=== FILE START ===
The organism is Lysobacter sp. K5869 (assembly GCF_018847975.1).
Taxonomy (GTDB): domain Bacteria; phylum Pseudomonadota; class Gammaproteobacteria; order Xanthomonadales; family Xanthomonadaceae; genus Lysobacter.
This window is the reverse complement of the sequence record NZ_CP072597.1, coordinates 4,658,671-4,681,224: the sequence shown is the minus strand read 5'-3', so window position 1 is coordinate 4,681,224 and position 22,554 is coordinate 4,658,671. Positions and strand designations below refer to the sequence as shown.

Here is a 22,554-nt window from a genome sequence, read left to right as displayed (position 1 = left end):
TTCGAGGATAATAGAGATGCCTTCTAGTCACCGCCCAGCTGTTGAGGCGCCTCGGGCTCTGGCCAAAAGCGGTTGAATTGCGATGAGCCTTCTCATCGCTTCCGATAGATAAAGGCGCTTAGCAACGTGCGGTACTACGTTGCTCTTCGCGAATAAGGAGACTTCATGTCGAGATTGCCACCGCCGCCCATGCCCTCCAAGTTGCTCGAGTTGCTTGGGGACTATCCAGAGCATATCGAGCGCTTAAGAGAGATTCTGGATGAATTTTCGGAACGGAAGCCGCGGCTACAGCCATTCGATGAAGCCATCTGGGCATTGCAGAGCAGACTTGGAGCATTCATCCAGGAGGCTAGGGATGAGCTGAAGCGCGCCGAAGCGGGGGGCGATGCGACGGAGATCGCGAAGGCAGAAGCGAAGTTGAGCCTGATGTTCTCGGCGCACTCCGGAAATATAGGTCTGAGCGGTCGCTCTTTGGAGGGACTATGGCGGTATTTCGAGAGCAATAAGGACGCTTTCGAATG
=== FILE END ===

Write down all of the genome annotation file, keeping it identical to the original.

The organism is Lysobacter sp. K5869 (assembly GCF_018847975.1).
Taxonomy (GTDB): domain Bacteria; phylum Pseudomonadota; class Gammaproteobacteria; order Xanthomonadales; family Xanthomonadaceae; genus Lysobacter.
This window is the reverse complement of the sequence record NZ_CP072597.1, coordinates 4,658,671-4,681,224: the sequence shown is the minus strand read 5'-3', so window position 1 is coordinate 4,681,224 and position 22,554 is coordinate 4,658,671. Positions and strand designations below refer to the sequence as shown.

Here is a 22,554-nt window from a genome sequence, read left to right as displayed (position 1 = left end):
TTCGAGGATAATAGAGATGCCTTCTAGTCACCGCCCAGCTGTTGAGGCGCCTCGGGCTCTGGCCAAAAGCGGTTGAATTGCGATGAGCCTTCTCATCGCTTCCGATAGATAAAGGCGCTTAGCAACGTGCGGTACTACGTTGCTCTTCGCGAATAAGGAGACTTCATGTCGAGATTGCCACCGCCGCCCATGCCCTCCAAGTTGCTCGAGTTGCTTGGGGACTATCCAGAGCATATCGAGCGCTTAAGAGAGATTCTGGATGAATTTTCGGAACGGAAGCCGCGGCTACAGCCATTCGATGAAGCCATCTGGGCATTGCAGAGCAGACTTGGAGCATTCATCCAGGAGGCTAGGGATGAGCTGAAGCGCGCCGAAGCGGGGGGCGATGCGACGGAGATCGCGAAGGCAGAAGCGAAGTTGAGCCTGATGTTCTCGGCGCACTCCGGAAATATAGGTCTGAGCGGTCGCTCTTTGGAGGGACTATGGCGGTATTTCGAGAGCAATAAGGACGCTTTCGAATG